26:51 Michael: And if you didn't hear our episode on that or you don't really remember it, the issue was that the Board of Elections was just overwhelmed with requests for absentee ballots. There was just a fact that there were gonna be thousands of people who didn't get their absentee ballots on time to vote. Wisconsin law required that the ballots be filled out and returned and received by election day, and there were people who clearly were not even gonna get their ballots by then. So a district court just extended the deadline. It said, "Okay, instead of having to receive it by election day, you just have to receive it within five days of election day." And giving basically a full extra business week to the Board of Elections and to voters to get their shit together and get their votes in.
27:35 Rhiannon: Seems reasonable.
27:36 Michael: And the Supreme Court said, "No, thank you. That's a little too friendly to voters." And so what they said instead was, "Your ballot needs to be post-marked by election day." This is precisely the thing that that fucking douche Adler might say is a minimalist approach to this, but actually this does more sort of violence to the election process than the district courts did. Because what happens is, a few days before the election, standards change, it did turn out to be the case that thousands of voters didn't get their ballots in time to get them post-marked by election day, also some people got their ballots and sent them in on time because they were received a day or two after the election, but since this comes on government issued, postage paid, reply mail, they didn't get post-marked, and so the Board of Elections didn't know what to do with them. So it was a big mess. Some people voted in person, who otherwise they didn't want to, a number of people got sick from COVID, thousands of people got disenfranchised, who didn't need to, as a result of this ruling. And the Court based it on this idea that you don't change the rules of an election very close to that election, which set aside the fact that they changed the rules again, even closer to the election, in a way that was more restrictive and more confusing. It's just ridiculous because that rule applies in ordinary times, but COVID is not exactly an ordinary time.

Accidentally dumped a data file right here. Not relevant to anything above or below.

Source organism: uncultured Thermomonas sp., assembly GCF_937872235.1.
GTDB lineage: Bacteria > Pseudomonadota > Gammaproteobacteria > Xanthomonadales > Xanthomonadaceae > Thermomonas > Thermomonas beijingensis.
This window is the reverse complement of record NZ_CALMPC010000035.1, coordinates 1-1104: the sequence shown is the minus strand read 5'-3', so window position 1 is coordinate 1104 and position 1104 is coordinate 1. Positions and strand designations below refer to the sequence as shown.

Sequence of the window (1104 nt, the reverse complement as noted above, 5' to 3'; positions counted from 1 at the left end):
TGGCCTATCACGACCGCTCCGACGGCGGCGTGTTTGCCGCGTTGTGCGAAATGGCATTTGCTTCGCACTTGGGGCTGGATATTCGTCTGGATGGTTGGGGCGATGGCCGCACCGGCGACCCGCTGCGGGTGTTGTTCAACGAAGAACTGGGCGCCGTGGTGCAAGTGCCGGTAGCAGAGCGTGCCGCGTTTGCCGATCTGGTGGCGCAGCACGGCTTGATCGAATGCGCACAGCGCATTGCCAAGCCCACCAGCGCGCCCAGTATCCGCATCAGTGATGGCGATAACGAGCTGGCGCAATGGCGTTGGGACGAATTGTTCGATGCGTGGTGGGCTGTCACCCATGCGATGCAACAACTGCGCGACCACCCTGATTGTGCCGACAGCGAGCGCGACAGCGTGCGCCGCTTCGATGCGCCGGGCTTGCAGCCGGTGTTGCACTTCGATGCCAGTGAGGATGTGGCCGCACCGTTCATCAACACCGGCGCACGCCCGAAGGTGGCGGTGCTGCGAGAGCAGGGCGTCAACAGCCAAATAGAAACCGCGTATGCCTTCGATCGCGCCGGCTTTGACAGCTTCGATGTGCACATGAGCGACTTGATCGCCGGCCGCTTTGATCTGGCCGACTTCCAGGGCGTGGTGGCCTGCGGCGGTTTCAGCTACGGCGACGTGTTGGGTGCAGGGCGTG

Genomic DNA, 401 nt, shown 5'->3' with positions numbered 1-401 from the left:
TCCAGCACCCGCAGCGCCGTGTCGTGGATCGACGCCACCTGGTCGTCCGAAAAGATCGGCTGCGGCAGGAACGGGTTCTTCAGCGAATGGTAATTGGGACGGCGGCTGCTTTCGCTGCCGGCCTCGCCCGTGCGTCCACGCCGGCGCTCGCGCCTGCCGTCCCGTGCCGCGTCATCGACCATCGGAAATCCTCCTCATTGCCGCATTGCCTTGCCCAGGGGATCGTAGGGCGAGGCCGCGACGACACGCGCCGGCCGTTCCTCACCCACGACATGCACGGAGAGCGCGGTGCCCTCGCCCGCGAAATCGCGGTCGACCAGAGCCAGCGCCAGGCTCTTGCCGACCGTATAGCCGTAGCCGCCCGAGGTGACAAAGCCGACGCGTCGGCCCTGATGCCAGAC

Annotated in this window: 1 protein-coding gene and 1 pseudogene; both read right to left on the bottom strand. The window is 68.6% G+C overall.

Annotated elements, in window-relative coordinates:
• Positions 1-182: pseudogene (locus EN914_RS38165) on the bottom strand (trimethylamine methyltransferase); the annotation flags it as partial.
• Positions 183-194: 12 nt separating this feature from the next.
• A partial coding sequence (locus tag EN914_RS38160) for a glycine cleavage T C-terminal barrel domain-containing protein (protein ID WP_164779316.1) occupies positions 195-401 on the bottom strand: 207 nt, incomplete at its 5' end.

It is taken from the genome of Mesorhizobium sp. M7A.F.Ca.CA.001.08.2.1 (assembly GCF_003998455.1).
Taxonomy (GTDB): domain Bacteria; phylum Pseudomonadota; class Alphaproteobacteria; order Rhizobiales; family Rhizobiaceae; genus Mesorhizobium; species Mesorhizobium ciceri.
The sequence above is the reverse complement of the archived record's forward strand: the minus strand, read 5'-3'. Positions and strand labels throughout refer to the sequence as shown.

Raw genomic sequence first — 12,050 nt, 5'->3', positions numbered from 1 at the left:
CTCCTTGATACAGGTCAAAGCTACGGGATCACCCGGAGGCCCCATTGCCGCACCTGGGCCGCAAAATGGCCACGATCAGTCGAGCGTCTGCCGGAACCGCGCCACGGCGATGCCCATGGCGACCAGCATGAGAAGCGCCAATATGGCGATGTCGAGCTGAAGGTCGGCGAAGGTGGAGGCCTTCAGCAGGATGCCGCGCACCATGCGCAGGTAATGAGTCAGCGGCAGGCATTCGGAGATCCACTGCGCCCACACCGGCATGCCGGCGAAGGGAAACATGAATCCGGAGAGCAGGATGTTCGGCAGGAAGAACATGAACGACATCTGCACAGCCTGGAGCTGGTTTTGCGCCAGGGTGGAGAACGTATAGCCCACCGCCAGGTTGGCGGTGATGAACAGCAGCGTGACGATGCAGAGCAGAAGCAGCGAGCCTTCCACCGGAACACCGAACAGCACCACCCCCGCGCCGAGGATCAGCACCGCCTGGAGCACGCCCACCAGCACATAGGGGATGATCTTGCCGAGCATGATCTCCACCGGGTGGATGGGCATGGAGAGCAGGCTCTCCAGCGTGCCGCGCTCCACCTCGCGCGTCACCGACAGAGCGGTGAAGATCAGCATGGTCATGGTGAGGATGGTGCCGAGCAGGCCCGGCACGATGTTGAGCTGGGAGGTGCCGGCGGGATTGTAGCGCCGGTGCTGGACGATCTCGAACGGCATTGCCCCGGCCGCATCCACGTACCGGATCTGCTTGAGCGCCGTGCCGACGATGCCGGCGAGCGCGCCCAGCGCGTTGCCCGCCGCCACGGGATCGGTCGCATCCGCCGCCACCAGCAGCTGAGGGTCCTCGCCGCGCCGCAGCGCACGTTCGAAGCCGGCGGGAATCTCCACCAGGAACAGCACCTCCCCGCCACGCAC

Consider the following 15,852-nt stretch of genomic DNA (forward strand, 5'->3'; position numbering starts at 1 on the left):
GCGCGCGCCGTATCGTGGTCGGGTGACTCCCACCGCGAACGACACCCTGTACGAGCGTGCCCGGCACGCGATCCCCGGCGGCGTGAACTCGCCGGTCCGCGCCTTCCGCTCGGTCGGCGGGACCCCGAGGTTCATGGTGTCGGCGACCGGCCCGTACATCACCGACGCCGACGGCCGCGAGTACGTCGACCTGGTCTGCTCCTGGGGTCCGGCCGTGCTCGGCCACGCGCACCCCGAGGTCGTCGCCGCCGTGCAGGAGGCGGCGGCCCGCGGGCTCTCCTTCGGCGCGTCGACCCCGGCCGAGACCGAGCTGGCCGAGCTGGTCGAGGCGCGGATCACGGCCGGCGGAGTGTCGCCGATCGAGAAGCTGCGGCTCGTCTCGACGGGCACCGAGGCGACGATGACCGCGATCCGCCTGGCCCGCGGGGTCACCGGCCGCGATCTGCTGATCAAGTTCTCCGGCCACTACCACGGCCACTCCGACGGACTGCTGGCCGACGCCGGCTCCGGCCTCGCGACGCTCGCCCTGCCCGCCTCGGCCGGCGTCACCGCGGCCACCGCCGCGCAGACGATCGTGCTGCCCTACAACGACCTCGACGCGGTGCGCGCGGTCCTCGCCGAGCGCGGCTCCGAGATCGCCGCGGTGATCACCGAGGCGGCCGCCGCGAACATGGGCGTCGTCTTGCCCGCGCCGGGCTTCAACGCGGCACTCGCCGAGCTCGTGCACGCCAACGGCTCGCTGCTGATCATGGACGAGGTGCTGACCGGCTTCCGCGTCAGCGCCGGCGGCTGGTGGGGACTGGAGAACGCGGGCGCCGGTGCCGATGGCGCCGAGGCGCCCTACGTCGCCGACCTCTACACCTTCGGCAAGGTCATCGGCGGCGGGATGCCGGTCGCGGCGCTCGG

29:04 Rhiannon: Exactly.
29:05 Michael: And so if you compare that to this case, Raysor v. DeSantis in Florida, the court goes the exact opposite way. And you gotta bear with me for a sec 'cause the procedural history kinda matters here. So the State of Florida for a very long time had a law that said convicted felons lose their right to vote forever, as a relic of Jim Crow. And in 2018, the voters of Florida resoundingly rejected this, like something like 65%, a crazy number in modern day to get that many people behind it saying, "No. Once people have completed their term, they should be able to vote again, they should be able to re-enter society." And immediately, the Republicans in charge of the State House passed a law saying, "Well, okay, sure, but completing their terms doesn't just mean that they're out of jail, it doesn't mean that they've finish their period of parole, it also means that they've paid all their fines and fees, and restitution, and all that." Which is a problem for a number of reasons, that sounds a lot like a poll tax.
30:11 Rhiannon: Right.
30:11 Michael: And so it was challenged in court.
30:13 Peter: Another reason we should add is that Florida has absolutely no understanding or a record of how much most of these people actually owe. So there's literally no way for them to satisfy this requirement and gain the right to vote.
30:26 Michael: Exactly.